Scientific name: Anser anser domesticus
The Pilgrim Goose is a newer breed of waterfowl, which originated in the United States during the early 1900s. The Pilgrim Goose was developed by waterfowl expert, Oscar Grow from the geese on his farm in Iowa. Mrs. Grow named the breed, after the families "pilgrimage" to Missouri during the great depression. The breed was admitted to the American Standard of Perfection in 1939, and is currently considered a critically endangered breed.
Varieties: Ganders are mostly white, females are mostly gray.
Uses: Meat, Ornamental, Pets, Weeding
Temperament: Calm and social
Weight: 10 - 14 lbs
Parenting abilities: Very good
Noise level: Average
Capable of flight: No
Meat production: Excellent, mid sized roasting fowl
Egg production: 20 - 25 eggs per year
Egg color: White
What else you should know:
The pilgrim goose is sexually dimorphic, which causes the males and females to hatch different colors. Ganders hatch silver yellow with light colored bills, and grow to be mostly white with a bit of gray plumage. The females hatch olive gray with dark colored bills, and grow to be mostly gray with some white plumage.
The Pilgrim goose is reported by several breeders to have low fertility.
good weeders, watchdog birds, vigor, temperament, beautiful bird, big bird
poor egg production, aggressive, hatch small clutches, lesser fertility, attack, nasty creatures
I love geese. I’m not sure why but it is most likely that I have a grudging respect for them and I admire those that stand their ground. Geese are not for the faint of heart. But they are extremely loyal and protective animals, something that can work for you or against you. A couple years ago, a good friend and fellow poultry lover, asked me for a recommendation for a good breed of goose. Pilgrims, I said, without hesitation. Pilgrim geese are typically one of the calmer, friendlier breeds and are considered good foragers. So my friend ordered and raised three Pilgrim goslings. Two of the geese grew up to be beautiful, easy going geese who got along well with the other poultry on her farm. One goose grew up to be the black sheep of the Pilgrim Goose world! You guessed it! My goose Goober is that black sheep. He started out attacking my friend's other poultry and then he moved on to her children. Corrective measures did not work – so owning my advice, Gober came to live with me. Goober loves me, which is great, except like a good guard dog he protects me against all perceived evil. Evil is the “real” dogs, cats, wildlife in rehab and even my horse. It sounds comical to break up a fight between a horse and a goose but really, it's not. Goober does have two friends, who look like complete angels next to him. I have two Canada Geese who came into the wildlife center as babies and never left. The three geese strut around, make trips to the pond and gleefully poop all over my front porch. They have a good life. However, Goober Goose has a timeout the cage, and I bet you can guess why. He allows no one in the gate. My son, my volunteers, children who come for education programs. No one is safe! They are all subject to his wrath. So Goober goes in a cage where he puts his head under his wing and pouts. To make up for this Goober gets to have special events. Goober Goose, go figure, likes to ride in the car. I discovered this while taking out the trash one day. I live on a long gravel road and once a week I haul my trash cans a mile up the road to pavement. One day, as I was doing this Goober, came running after me. So instead of turning around and making him go home, I just put him in the backseat. Now he thinks riding in the car is a blast. People say to me all the time, you need to write a children's book about that goose. I just might! .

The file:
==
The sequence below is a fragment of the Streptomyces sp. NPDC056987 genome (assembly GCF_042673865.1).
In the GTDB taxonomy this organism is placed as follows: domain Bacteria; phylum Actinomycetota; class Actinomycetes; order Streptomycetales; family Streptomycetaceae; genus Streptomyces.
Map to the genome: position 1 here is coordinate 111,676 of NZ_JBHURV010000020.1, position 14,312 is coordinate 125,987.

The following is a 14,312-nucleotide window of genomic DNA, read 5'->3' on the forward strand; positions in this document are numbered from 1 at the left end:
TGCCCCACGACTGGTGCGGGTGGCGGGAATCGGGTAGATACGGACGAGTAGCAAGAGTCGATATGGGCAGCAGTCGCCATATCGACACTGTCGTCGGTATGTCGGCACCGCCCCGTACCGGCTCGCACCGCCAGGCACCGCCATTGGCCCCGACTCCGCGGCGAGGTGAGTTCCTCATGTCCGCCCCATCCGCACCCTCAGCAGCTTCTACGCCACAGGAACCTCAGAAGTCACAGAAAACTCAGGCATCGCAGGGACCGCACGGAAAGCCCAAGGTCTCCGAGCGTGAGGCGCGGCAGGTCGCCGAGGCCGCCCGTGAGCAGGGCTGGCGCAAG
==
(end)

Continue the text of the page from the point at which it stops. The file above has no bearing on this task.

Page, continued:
From Ame Vanorio Aug 29 2018 9:39PM
I had 3 pairs of Pilgrim Geese. They are very friendly, and get along well with other livestock. In fact we had the unfortunate event of a neighbors dog attacking and killing one of our female geese. Her mate mourned her passing and we were going to lose him to grief when I put him in a pen where we had twin goats. He must have felt a strong paternal pull because he started eating again, and spent every day out in the field with the goats and came in with them in the evening. He practically raised the babies. He even shared his grain with them. Of all the types of geese we owned, the Pilgrims were by far the friendliest and easiest to handle. They were not prone to attacking their caregivers and learned to be herded by the family dog. I would recommend geese to anyone with a farm or small area of land and a place where they can swim. They are lovely and good natured..
From Heartsong2013 Feb 19 2013 10:58PM
Geese: the birds of Satan
Geese are The Devil with wings. They are awful, awful birds, whose spirits are mean and horrible things. When I see goose on a menu, I *always* order because it means there is one less goose on this planet and I think this is a very good thing because they chase, they bite, they hiss, they're just awful! They chase you with their wings extended all big when you try to feed them, they straight-up attack you - loudly! - when you are picking eggs, I hated every moment I spent with geese and unless you're a sadomasochist or a satanist or you miss being yelled at by your boss, I don't see why you would choose to raise geese..
From bondgirlintl Jul 8 2013 6:00PM